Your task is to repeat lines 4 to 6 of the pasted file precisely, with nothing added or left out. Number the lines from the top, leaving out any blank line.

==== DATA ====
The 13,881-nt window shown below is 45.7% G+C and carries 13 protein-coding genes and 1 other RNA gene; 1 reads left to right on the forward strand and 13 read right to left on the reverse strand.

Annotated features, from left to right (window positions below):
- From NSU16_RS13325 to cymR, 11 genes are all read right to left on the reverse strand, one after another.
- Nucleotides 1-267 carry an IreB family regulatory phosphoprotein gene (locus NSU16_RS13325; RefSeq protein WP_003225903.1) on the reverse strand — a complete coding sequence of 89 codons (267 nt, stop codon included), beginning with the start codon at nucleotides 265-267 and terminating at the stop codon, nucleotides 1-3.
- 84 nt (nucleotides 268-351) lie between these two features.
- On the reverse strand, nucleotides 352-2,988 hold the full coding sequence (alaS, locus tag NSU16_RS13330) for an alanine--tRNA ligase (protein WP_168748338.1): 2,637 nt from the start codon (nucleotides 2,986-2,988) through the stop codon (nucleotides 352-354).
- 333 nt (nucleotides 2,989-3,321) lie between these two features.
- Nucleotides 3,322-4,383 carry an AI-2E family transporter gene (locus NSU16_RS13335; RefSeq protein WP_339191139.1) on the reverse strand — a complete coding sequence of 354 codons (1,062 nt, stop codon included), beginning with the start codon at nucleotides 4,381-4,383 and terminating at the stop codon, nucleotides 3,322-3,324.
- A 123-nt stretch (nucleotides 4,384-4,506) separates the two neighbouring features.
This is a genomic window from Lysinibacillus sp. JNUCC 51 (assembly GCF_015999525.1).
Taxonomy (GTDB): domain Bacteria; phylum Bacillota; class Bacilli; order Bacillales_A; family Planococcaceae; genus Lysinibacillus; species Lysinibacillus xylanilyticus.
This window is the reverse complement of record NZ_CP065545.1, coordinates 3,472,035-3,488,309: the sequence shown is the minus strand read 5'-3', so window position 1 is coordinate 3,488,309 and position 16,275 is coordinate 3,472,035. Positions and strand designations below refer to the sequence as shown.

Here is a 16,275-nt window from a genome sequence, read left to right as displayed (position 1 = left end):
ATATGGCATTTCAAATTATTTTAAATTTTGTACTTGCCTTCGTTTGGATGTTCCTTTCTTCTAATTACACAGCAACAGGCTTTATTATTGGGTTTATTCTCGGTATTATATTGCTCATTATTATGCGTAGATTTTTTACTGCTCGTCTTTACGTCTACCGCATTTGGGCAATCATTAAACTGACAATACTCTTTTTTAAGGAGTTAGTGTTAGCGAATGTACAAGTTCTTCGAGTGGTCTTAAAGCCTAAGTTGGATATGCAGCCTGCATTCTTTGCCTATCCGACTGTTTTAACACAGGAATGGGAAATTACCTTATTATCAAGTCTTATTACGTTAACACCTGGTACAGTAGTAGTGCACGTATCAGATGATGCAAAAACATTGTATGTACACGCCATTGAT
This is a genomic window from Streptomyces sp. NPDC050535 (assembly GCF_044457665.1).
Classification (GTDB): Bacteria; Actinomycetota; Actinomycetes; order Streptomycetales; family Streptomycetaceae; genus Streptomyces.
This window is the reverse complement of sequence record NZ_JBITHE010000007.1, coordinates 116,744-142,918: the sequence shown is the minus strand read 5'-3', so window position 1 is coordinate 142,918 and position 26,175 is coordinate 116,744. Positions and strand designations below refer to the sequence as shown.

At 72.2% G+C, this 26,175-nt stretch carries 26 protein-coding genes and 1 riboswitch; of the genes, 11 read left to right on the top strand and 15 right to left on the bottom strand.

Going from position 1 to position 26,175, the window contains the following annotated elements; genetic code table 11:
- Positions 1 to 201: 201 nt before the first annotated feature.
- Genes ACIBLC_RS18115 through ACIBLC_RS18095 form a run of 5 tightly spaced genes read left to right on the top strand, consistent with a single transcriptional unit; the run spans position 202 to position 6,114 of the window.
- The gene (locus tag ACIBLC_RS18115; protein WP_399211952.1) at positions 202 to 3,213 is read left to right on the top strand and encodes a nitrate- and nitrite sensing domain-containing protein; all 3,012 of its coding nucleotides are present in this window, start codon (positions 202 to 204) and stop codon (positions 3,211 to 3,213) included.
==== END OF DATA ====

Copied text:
- Nucleotides 1-267 carry an IreB family regulatory phosphoprotein gene (locus NSU16_RS13325; RefSeq protein WP_003225903.1) on the reverse strand — a complete coding sequence of 89 codons (267 nt, stop codon included), beginning with the start codon at nucleotides 265-267 and terminating at the stop codon, nucleotides 1-3.
- 84 nt (nucleotides 268-351) lie between these two features.
- On the reverse strand, nucleotides 352-2,988 hold the full coding sequence (alaS, locus tag NSU16_RS13330) for an alanine--tRNA ligase (protein WP_168748338.1): 2,637 nt from the start codon (nucleotides 2,986-2,988) through the stop codon (nucleotides 352-354).